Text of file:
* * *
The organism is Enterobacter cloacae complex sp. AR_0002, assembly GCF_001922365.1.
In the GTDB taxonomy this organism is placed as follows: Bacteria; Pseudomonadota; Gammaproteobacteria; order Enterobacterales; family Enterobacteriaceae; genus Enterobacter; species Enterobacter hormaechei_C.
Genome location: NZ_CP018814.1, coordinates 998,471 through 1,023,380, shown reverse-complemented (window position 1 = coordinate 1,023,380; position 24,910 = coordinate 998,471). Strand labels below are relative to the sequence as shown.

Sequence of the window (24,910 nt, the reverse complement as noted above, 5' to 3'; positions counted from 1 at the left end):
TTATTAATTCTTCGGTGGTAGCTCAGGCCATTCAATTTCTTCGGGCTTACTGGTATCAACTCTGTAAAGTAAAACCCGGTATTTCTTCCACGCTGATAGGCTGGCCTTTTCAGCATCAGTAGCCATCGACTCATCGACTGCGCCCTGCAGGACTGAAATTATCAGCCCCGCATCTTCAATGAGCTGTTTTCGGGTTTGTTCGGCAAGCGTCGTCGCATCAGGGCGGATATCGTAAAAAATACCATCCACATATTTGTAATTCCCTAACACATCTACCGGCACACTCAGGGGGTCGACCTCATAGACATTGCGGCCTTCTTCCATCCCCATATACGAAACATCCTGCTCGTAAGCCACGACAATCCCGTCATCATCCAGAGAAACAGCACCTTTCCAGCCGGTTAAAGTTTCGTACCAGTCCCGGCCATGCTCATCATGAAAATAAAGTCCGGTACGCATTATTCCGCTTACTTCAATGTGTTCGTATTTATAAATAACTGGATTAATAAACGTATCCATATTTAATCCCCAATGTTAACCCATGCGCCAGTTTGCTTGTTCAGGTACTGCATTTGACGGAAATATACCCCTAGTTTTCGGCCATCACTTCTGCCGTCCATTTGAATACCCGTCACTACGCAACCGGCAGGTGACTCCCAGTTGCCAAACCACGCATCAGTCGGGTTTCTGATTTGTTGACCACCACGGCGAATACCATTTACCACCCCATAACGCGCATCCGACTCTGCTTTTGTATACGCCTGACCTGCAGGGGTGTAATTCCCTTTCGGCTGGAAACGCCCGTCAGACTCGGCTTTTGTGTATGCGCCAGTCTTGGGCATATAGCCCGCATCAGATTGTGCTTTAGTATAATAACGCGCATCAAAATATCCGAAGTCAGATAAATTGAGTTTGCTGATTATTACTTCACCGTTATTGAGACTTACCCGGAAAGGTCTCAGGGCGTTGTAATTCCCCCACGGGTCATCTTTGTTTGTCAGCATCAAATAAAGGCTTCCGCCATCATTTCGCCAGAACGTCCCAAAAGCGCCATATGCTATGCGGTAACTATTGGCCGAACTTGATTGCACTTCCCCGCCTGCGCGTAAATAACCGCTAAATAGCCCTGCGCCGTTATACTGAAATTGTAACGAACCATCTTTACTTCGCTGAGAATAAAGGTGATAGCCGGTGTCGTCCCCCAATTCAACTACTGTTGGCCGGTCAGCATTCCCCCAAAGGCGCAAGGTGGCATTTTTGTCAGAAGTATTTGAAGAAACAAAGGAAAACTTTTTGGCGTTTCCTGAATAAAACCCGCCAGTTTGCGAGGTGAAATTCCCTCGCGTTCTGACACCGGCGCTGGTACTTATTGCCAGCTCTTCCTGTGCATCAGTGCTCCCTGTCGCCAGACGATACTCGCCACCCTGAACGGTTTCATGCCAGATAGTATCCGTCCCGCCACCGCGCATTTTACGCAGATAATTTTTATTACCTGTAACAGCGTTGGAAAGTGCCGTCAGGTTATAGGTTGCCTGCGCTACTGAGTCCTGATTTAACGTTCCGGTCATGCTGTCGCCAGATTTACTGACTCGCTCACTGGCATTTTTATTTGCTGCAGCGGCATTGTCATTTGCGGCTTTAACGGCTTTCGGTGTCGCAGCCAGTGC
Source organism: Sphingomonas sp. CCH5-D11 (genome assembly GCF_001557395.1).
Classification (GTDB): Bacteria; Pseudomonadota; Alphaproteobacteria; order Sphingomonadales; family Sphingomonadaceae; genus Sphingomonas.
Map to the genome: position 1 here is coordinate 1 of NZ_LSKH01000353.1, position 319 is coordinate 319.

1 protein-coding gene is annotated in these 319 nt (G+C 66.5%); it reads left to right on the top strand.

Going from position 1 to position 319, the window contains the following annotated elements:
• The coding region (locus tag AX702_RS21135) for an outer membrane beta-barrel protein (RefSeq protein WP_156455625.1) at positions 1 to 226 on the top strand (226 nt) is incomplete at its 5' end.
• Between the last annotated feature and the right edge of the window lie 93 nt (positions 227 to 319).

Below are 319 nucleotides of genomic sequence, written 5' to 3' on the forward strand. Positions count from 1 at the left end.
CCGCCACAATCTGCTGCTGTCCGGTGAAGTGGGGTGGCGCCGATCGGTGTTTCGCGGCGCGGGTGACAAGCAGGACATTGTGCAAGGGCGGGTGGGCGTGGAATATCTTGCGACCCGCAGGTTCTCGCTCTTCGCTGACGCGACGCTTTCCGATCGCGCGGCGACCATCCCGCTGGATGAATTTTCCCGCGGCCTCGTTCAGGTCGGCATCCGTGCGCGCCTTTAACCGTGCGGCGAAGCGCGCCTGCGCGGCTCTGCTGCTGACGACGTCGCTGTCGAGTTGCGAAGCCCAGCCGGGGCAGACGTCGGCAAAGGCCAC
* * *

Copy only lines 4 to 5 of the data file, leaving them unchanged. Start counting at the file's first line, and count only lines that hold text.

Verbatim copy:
Sequence of the window (24,910 nt, the reverse complement as noted above, 5' to 3'; positions counted from 1 at the left end):
TTATTAATTCTTCGGTGGTAGCTCAGGCCATTCAATTTCTTCGGGCTTACTGGTATCAACTCTGTAAAGTAAAACCCGGTATTTCTTCCACGCTGATAGGCTGGCCTTTTCAGCATCAGTAGCCATCGACTCATCGACTGCGCCCTGCAGGACTGAAATTATCAGCCCCGCATCTTCAATGAGCTGTTTTCGGGTTTGTTCGGCAAGCGTCGTCGCATCAGGGCGGATATCGTAAAAAATACCATCCACATATTTGTAATTCCCTAACACATCTACCGGCACACTCAGGGGGTCGACCTCATAGACATTGCGGCCTTCTTCCATCCCCATATACGAAACATCCTGCTCGTAAGCCACGACAATCCCGTCATCATCCAGAGAAACAGCACCTTTCCAGCCGGTTAAAGTTTCGTACCAGTCCCGGCCATGCTCATCATGAAAATAAAGTCCGGTACGCATTATTCCGCTTACTTCAATGTGTTCGTATTTATAAATAACTGGATTAATAAACGTATCCATATTTAATCCCCAATGTTAACCCATGCGCCAGTTTGCTTGTTCAGGTACTGCATTTGACGGAAATATACCCCTAGTTTTCGGCCATCACTTCTGCCGTCCATTTGAATACCCGTCACTACGCAACCGGCAGGTGACTCCCAGTTGCCAAACCACGCATCAGTCGGGTTTCTGATTTGTTGACCACCACGGCGAATACCATTTACCACCCCATAACGCGCATCCGACTCTGCTTTTGTATACGCCTGACCTGCAGGGGTGTAATTCCCTTTCGGCTGGAAACGCCCGTCAGACTCGGCTTTTGTGTATGCGCCAGTCTTGGGCATATAGCCCGCATCAGATTGTGCTTTAGTATAATAACGCGCATCAAAATATCCGAAGTCAGATAAATTGAGTTTGCTGATTATTACTTCACCGTTATTGAGACTTACCCGGAAAGGTCTCAGGGCGTTGTAATTCCCCCACGGGTCATCTTTGTTTGTCAGCATCAAATAAAGGCTTCCGCCATCATTTCGCCAGAACGTCCCAAAAGCGCCATATGCTATGCGGTAACTATTGGCCGAACTTGATTGCACTTCCCCGCCTGCGCGTAAATAACCGCTAAATAGCCCTGCGCCGTTATACTGAAATTGTAACGAACCATCTTTACTTCGCTGAGAATAAAGGTGATAGCCGGTGTCGTCCCCCAATTCAACTACTGTTGGCCGGTCAGCATTCCCCCAAAGGCGCAAGGTGGCATTTTTGTCAGAAGTATTTGAAGAAACAAAGGAAAACTTTTTGGCGTTTCCTGAATAAAACCCGCCAGTTTGCGAGGTGAAATTCCCTCGCGTTCTGACACCGGCGCTGGTACTTATTGCCAGCTCTTCCTGTGCATCAGTGCTCCCTGTCGCCAGACGATACTCGCCACCCTGAACGGTTTCATGCCAGATAGTATCCGTCCCGCCACCGCGCATTTTACGCAGATAATTTTTATTACCTGTAACAGCGTTGGAAAGTGCCGTCAGGTTATAGGTTGCCTGCGCTACTGAGTCCTGATTTAACGTTCCGGTCATGCTGTCGCCAGATTTACTGACTCGCTCACTGGCATTTTTATTTGCTGCAGCGGCATTGTCATTTGCGGCTTTAACGGCTTTCGGTGTCGCAGCCAGTGC